Can anybody help analysing the cause of this crash?
The copter started a test mission without any troubles and after reaching a waypoint, he started to yaw constantly but continued to follow the mission path.
After a couple of seconds the pilot switched out of AUTO mode into PosHold and then down to STAB, but the copter kept on spinning. The resulting oscillation of trying to get the copter stable and dealing with the ongoing spin resulted in a crash.
When I looked at the log-files, I can see the actual yaw following the desired yaw nicely. Until this very certain waypoint where the desired yaw goes up to 360, stays there for 3 seconds and then drops to 0 and stays there - all still during AUTO mode. When the desired yaw goes up to 360, the copter started its constant yaw and did not stop unitil crashed.
We are aware of the z-vibrations being not super nice, but I am pretty sure that this is not the cause of this behaviour. The copter holds it's altitude pretty nicely.
Frame type is a X8.
Any ides or suggestions?
Any help is greatly appreciated!
I am experiencing a similar issue. I have had intermittent yaw issues for the past few months. So frustrating that it has been so intermittent! As soon as I think I've solved it I end up back in the shop troubleshooting. My latest crash followed a perfect test flight a couple days before with no issues. Immediately on take off it went into a counterclockwise yaw and couldn't recover. I'm starting to suspect an intermittent bad ESC. I hate to go to all the trouble of replacing the ESC's if I'm making the wrong conclusion. If anyone here could take a quick look at my latest crash log I would really be grateful. Thanks!!!
PS. I'm flying a tarot 690S with Sunnysky v2814 700v and MS ESC's flashed with SimonK
It looks like your number 4 motor is lazy. I would check your wires and make sure there are no breaks. I had an issue where one of my wires broke behind the bullet connector solder joint but because of the heat shrink it was in contact. It would then occasionally move and I would have an intermittent crash. You may also have overheating of a bad esc and it is cutting out.
Thanks so much for taking a look. Actually a had just fixed a break in the solder joint for the power wire for the number 4 ESC. I had been doing a compass mot calibration and noticed #4 was intermittent so I investigated and found the break. After fixing it I repeated the compass mot procedure I found it strange that motor #4 still did not start in sync with the others. This makes me wonder if something is wrong with the ESC. I went ahead and did a test flight. All motors started in sync and it flew perfect. Then this latest flight it went right into a spin. Are there any tests I can do on this ESC? Any idea why it would behave differently in compass mot?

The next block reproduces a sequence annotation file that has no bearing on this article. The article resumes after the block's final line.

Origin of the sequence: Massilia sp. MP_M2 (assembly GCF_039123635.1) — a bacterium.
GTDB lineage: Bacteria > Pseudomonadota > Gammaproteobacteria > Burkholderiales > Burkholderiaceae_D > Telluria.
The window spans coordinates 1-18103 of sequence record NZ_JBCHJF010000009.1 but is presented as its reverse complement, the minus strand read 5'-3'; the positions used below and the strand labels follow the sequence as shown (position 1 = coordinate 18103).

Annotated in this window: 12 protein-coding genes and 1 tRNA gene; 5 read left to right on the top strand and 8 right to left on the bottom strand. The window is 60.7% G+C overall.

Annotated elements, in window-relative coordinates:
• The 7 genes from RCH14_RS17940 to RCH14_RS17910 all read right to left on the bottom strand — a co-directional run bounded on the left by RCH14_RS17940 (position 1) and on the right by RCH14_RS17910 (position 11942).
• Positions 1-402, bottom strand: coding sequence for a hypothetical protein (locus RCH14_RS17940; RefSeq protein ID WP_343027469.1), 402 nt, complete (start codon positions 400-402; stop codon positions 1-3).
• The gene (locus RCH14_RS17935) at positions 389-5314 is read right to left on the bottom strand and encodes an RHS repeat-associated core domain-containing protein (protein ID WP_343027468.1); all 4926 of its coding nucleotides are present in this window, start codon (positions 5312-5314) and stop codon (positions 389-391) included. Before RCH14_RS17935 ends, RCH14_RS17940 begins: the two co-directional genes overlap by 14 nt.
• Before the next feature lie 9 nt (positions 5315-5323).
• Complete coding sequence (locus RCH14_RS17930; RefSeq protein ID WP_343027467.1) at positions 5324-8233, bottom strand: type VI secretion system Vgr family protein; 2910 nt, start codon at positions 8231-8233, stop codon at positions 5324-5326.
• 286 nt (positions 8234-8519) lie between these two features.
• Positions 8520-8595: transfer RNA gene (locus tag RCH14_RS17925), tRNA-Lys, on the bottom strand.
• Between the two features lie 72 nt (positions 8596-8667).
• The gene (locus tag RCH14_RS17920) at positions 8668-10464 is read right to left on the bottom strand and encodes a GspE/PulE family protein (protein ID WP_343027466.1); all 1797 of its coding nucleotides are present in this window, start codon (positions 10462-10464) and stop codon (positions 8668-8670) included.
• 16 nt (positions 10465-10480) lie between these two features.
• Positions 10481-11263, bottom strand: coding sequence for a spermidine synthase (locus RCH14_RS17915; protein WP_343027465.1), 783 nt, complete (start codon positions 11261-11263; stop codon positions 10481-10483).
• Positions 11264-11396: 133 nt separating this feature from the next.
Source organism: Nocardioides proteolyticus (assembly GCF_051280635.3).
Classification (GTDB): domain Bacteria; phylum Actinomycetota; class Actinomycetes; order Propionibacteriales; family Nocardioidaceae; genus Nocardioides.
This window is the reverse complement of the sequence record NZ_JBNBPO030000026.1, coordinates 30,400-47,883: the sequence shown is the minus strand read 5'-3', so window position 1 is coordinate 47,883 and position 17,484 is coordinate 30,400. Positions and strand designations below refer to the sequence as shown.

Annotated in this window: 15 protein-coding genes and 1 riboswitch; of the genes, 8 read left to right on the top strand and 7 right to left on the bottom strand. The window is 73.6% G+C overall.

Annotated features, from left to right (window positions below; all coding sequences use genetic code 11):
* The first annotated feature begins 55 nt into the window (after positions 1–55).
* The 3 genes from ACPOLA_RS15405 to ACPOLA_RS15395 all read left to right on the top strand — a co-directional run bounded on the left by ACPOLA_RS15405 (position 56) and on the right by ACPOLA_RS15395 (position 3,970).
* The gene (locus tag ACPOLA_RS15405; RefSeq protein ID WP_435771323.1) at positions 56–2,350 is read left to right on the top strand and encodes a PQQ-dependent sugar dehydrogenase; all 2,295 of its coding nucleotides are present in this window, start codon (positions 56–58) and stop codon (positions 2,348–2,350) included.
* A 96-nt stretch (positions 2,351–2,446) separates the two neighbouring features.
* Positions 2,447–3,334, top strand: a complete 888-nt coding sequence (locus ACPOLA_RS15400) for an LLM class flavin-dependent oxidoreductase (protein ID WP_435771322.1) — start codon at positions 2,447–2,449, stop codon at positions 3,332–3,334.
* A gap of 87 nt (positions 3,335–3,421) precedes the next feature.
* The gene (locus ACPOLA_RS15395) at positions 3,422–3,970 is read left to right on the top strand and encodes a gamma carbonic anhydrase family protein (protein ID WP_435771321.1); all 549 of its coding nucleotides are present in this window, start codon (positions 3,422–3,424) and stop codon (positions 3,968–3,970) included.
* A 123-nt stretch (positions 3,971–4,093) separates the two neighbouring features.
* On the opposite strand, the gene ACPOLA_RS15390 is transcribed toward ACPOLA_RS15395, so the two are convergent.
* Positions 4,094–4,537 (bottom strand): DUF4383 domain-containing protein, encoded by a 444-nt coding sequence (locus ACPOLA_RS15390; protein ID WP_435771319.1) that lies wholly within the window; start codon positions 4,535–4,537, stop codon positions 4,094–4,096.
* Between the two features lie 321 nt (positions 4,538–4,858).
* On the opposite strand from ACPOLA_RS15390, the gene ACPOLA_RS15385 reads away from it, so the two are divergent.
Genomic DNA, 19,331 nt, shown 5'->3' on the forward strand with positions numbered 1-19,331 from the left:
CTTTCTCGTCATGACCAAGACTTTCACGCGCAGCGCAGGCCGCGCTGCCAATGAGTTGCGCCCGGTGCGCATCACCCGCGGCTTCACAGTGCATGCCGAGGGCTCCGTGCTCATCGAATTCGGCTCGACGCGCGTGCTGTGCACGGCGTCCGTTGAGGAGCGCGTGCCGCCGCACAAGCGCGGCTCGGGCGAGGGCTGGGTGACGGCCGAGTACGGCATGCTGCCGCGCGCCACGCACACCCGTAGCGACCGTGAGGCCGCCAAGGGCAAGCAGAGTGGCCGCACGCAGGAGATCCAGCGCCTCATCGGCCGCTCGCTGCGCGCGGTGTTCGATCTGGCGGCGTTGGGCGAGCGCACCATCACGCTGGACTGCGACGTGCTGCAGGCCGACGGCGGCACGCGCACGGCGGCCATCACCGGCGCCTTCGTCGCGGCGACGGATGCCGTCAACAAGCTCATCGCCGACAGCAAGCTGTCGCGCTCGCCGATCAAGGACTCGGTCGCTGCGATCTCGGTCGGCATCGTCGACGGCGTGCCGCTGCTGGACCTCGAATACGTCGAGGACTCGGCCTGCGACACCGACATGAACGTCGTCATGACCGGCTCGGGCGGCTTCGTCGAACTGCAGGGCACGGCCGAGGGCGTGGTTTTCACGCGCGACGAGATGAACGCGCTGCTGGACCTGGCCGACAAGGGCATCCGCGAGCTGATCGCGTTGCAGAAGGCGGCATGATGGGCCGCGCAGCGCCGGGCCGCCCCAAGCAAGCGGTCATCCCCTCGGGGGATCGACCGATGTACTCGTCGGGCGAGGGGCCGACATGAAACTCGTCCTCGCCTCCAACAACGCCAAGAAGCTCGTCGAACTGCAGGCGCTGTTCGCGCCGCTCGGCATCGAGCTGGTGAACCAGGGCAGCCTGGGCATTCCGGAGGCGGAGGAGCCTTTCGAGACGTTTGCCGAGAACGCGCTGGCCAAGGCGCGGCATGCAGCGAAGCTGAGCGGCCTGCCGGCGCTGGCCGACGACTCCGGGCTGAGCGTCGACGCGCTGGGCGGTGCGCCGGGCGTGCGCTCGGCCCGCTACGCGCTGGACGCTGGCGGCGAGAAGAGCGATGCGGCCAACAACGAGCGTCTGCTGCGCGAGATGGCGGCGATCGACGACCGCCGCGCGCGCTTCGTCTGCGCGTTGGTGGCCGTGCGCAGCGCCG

The other thing that confuses me about the logs is why does desired yaw match the spin behavior? Shouldn't desyaw be straight and yaw show the spin?
If it may help, I had once a quad that flew in a very unstable way. At a certain moment in flight it started to yaw like crazy. The conclusion was two mechanical problems: a loose motor attachment and a too loose Pixhawk mount. How did you mount your Pixhawk? Check it did not came loose even partially from its mount plate.
This is definitely a mechanical issue of some sort. As has been stated already, the copter is doing everything it can to fight the yaw but is unable to do so. This is why it doesn't matter what mode it is in. The controller has been deliberately setup to sacrifice yaw in order to maintain roll and pitch in these situations. This lets you land safely and correct the problem.
I can't point to which arm is twisted because you were in a dynamic flight state at the time. However, a twisted arm is the only thing I can think of that would cause this issue. A single lost motor should be clear in the logs and should not result in lost yaw authority (as you demonstrated).
I have been fooled by this myself once as it doesn't take much of a twist to overcome the limited yaw control of quads.
would you mind having a final look at the LOG files after our changes?
Thank you very much.
This link is this page ;)
Leonard and all the others,
thank you for your time and findings. I will inform the owner of the copter about what you all have found out.
What you say makes sense when I review the logs now, a second and third opinion always helps. The good thing is that the flightcontrol is doing its work without any problems. Mechanical failures can be found and fixed, that part is easy now.
Thank you again for helping us.
i would like to thank you for your input and for the time you spent in investigating and trouble-finding.
We checked all topics we could, tested with 7 motors running, checked all mechanical issues, optimized electrical system and put some small weight (none magnetic; non iron material) on the pixhawk and reduced the Z-vibration level a little more.
Yesterday we finally made some more testflights (manual and auto missions) which worked nicely. Vibs are still to be found, but not too high i guess.
While landing next to a facility building we got a "Bad Gyro Health", but no bad behavior of the copter.
So, i hope we fixed our crash issue and in total we hopefully brought the whole system to a safer and more reliable level.
I would really appreciate if you could have a look on our LOGS from yesterday:
Thanks so far
Could you set your log bitmask to 192509 and do another flight. You have high rate accel logging turned on and your sd card can't handle that, this means there is a lot of data missing.